Otome Games: Narrative, Gender and Globalization
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The goal of the thesis is to answer the question of how otome (maiden) games, despite their heavily cultured origins, have been able to create playable romance narratives that a global audience can understand, relate, play, and enjoy. In order to do so, the thesis utilizes Hakuōki: Kyoto Winds, an otome game focused on romancing the young men of the Shinsengumi (special force who served under the military government in the Bakumatsu period), as a focus. Chapter 1 examines otome games through its narrative structure and gameplay mechanics, such as: avatar immersion, historical narrative, and the visual style of dynamic immobility. Chapter 2 discusses otome games as gendered games for women with a focus on their portrayal of traditional gender roles and their ability to create game spaces in which women can play with their identity. Chapter 3 explores the globalization of the otome game genre, paying attention to the internationalization and localization of the games. This is especially a topic of interest because otome games, as their name would indicate, are culturally coded and yet that has not deterred the game genre’s success outside of Japan.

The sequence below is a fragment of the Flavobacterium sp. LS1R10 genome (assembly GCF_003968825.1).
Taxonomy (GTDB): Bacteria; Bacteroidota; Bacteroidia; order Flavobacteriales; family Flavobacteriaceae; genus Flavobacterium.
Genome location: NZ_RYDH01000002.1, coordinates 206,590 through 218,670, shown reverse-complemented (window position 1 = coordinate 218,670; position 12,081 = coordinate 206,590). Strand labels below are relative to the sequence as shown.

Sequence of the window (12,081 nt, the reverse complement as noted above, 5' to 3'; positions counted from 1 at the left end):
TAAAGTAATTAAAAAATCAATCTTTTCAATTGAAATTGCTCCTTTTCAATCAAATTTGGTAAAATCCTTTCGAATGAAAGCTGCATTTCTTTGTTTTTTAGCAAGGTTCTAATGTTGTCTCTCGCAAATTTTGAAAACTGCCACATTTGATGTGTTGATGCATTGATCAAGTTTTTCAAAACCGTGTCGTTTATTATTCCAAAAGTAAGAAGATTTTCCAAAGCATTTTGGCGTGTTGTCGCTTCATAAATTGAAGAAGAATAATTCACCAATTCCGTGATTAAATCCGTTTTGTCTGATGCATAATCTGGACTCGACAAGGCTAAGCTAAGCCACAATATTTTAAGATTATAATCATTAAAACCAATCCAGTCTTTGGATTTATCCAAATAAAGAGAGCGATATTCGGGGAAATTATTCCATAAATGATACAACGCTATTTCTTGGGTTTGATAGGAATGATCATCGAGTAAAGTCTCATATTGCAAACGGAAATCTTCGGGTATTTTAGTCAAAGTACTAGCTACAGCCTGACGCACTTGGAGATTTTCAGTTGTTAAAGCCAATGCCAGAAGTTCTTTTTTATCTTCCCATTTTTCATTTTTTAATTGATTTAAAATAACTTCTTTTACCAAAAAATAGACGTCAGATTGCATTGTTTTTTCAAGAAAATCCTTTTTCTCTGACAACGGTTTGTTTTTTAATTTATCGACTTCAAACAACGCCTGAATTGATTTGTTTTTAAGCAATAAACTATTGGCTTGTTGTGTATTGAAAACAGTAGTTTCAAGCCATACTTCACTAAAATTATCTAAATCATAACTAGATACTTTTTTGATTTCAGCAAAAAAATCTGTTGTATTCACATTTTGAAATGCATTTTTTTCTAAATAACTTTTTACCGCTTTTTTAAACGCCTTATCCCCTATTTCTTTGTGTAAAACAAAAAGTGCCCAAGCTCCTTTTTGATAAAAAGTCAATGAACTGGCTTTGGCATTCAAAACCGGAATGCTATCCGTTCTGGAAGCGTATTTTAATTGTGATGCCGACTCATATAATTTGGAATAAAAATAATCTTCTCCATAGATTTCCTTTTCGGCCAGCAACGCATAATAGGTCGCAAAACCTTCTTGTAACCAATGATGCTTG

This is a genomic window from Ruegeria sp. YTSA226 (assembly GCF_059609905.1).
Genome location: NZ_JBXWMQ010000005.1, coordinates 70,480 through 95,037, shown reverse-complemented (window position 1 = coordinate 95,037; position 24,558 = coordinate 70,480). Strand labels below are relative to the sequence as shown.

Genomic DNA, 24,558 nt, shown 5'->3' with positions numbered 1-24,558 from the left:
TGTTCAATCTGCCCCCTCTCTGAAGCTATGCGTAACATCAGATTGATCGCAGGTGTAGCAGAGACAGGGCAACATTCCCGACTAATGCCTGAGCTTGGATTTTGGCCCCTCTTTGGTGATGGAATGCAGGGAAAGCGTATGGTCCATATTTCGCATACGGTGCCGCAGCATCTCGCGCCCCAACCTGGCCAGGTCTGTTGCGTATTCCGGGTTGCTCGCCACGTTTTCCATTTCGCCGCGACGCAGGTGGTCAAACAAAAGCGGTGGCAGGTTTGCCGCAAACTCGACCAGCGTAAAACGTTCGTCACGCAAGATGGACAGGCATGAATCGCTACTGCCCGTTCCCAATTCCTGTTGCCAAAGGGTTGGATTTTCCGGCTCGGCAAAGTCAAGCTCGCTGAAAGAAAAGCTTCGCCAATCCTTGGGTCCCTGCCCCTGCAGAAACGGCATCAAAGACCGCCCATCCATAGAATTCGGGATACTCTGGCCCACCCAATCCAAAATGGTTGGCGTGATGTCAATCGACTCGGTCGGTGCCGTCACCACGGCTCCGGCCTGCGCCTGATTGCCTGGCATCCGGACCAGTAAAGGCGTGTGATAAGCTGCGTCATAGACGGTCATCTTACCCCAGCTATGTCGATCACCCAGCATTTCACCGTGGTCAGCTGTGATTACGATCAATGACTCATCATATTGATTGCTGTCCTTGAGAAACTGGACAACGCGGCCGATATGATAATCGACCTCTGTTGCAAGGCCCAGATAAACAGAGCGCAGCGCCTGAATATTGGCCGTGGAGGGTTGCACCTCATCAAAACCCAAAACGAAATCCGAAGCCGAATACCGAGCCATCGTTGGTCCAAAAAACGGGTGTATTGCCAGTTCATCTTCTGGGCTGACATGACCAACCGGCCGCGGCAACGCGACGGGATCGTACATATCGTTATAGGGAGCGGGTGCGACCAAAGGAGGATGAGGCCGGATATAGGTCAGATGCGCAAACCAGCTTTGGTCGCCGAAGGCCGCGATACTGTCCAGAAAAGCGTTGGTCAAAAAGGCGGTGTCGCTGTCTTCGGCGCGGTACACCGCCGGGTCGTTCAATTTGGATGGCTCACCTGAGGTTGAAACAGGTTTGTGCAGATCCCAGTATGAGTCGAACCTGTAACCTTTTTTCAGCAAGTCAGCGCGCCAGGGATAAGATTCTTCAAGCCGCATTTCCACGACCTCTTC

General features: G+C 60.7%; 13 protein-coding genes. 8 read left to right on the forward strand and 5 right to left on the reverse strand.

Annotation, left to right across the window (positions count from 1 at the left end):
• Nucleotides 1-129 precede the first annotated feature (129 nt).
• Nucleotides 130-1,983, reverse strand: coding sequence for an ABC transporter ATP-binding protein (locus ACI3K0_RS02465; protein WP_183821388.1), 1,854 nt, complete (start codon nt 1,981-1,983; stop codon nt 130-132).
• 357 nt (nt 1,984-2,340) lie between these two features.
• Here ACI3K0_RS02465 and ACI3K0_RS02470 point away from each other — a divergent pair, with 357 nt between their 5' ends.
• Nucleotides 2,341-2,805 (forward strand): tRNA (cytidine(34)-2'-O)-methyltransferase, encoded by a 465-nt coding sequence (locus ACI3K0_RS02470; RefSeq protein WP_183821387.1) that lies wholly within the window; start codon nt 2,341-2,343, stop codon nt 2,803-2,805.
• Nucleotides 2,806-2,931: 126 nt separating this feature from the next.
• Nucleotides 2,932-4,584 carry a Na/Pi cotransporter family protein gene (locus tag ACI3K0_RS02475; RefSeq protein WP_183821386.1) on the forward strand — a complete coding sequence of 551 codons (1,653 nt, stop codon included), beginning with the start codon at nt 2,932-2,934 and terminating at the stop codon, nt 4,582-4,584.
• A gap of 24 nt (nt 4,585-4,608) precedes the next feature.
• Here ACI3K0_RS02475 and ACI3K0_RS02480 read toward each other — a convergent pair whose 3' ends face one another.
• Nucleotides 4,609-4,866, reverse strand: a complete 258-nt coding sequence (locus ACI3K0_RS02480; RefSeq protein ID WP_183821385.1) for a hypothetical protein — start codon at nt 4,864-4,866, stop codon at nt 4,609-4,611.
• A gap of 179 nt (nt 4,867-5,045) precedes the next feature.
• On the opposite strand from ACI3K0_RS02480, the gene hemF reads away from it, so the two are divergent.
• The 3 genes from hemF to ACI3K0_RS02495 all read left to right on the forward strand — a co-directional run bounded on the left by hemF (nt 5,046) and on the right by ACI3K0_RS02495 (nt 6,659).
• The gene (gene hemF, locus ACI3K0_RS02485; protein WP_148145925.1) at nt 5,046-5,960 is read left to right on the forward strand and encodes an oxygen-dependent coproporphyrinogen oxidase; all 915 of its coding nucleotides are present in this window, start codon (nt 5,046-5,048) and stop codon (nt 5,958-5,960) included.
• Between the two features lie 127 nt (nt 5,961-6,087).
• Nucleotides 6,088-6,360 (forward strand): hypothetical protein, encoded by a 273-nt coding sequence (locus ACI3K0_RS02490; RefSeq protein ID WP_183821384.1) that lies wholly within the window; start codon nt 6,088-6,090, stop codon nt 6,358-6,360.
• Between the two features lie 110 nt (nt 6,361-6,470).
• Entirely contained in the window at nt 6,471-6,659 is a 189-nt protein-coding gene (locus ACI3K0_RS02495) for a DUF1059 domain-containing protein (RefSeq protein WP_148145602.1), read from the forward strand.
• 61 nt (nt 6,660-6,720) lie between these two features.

DepartmentAsian and Middle Eastern Studies
CitationLopez, Caitlin (2019). Otome Games: Narrative, Gender and Globalization. Honors thesis, Duke University. Retrieved from https://hdl.handle.net/10161/19016.
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Rights for Collection: Undergraduate Honors Theses and Student papers